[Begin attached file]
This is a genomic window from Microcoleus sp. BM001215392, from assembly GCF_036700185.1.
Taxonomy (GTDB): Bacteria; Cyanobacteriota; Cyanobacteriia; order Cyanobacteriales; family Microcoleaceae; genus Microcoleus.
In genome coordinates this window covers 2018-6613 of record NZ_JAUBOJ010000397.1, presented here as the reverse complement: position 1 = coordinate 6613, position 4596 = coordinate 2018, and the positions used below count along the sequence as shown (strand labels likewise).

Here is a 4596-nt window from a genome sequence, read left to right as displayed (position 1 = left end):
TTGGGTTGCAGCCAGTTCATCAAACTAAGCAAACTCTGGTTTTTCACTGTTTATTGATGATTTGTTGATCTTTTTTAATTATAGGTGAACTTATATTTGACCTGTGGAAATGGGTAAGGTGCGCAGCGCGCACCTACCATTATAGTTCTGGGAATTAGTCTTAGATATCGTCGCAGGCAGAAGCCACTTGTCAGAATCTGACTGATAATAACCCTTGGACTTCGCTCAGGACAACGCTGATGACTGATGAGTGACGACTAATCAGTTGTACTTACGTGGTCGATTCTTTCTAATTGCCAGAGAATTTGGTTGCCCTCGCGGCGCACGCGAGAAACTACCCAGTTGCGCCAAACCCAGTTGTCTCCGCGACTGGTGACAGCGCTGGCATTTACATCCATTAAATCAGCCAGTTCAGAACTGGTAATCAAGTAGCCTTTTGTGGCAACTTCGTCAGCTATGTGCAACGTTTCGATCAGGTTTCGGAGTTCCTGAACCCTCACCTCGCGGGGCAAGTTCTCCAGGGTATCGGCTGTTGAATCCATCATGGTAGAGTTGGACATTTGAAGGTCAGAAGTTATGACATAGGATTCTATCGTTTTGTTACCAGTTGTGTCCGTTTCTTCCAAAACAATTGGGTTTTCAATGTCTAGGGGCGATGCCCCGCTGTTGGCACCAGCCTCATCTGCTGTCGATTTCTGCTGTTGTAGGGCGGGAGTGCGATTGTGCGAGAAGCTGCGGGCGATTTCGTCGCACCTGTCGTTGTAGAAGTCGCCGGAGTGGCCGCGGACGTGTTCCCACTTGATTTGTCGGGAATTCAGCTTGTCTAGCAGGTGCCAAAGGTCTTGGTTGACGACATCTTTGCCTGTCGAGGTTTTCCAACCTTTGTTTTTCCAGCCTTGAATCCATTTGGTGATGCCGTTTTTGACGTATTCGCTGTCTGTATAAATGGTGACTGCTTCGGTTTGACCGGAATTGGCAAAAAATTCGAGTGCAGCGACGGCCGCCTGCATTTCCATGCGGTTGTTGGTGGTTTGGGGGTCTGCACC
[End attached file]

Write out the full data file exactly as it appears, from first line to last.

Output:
This is a genomic window from Microcoleus sp. BM001215392, from assembly GCF_036700185.1.
Taxonomy (GTDB): Bacteria; Cyanobacteriota; Cyanobacteriia; order Cyanobacteriales; family Microcoleaceae; genus Microcoleus.
In genome coordinates this window covers 2018-6613 of record NZ_JAUBOJ010000397.1, presented here as the reverse complement: position 1 = coordinate 6613, position 4596 = coordinate 2018, and the positions used below count along the sequence as shown (strand labels likewise).

Here is a 4596-nt window from a genome sequence, read left to right as displayed (position 1 = left end):
TTGGGTTGCAGCCAGTTCATCAAACTAAGCAAACTCTGGTTTTTCACTGTTTATTGATGATTTGTTGATCTTTTTTAATTATAGGTGAACTTATATTTGACCTGTGGAAATGGGTAAGGTGCGCAGCGCGCACCTACCATTATAGTTCTGGGAATTAGTCTTAGATATCGTCGCAGGCAGAAGCCACTTGTCAGAATCTGACTGATAATAACCCTTGGACTTCGCTCAGGACAACGCTGATGACTGATGAGTGACGACTAATCAGTTGTACTTACGTGGTCGATTCTTTCTAATTGCCAGAGAATTTGGTTGCCCTCGCGGCGCACGCGAGAAACTACCCAGTTGCGCCAAACCCAGTTGTCTCCGCGACTGGTGACAGCGCTGGCATTTACATCCATTAAATCAGCCAGTTCAGAACTGGTAATCAAGTAGCCTTTTGTGGCAACTTCGTCAGCTATGTGCAACGTTTCGATCAGGTTTCGGAGTTCCTGAACCCTCACCTCGCGGGGCAAGTTCTCCAGGGTATCGGCTGTTGAATCCATCATGGTAGAGTTGGACATTTGAAGGTCAGAAGTTATGACATAGGATTCTATCGTTTTGTTACCAGTTGTGTCCGTTTCTTCCAAAACAATTGGGTTTTCAATGTCTAGGGGCGATGCCCCGCTGTTGGCACCAGCCTCATCTGCTGTCGATTTCTGCTGTTGTAGGGCGGGAGTGCGATTGTGCGAGAAGCTGCGGGCGATTTCGTCGCACCTGTCGTTGTAGAAGTCGCCGGAGTGGCCGCGGACGTGTTCCCACTTGATTTGTCGGGAATTCAGCTTGTCTAGCAGGTGCCAAAGGTCTTGGTTGACGACATCTTTGCCTGTCGAGGTTTTCCAACCTTTGTTTTTCCAGCCTTGAATCCATTTGGTGATGCCGTTTTTGACGTATTCGCTGTCTGTATAAATGGTGACTGCTTCGGTTTGACCGGAATTGGCAAAAAATTCGAGTGCAGCGACGGCCGCCTGCATTTCCATGCGGTTGTTGGTGGTTTGGGGGTCTGCACC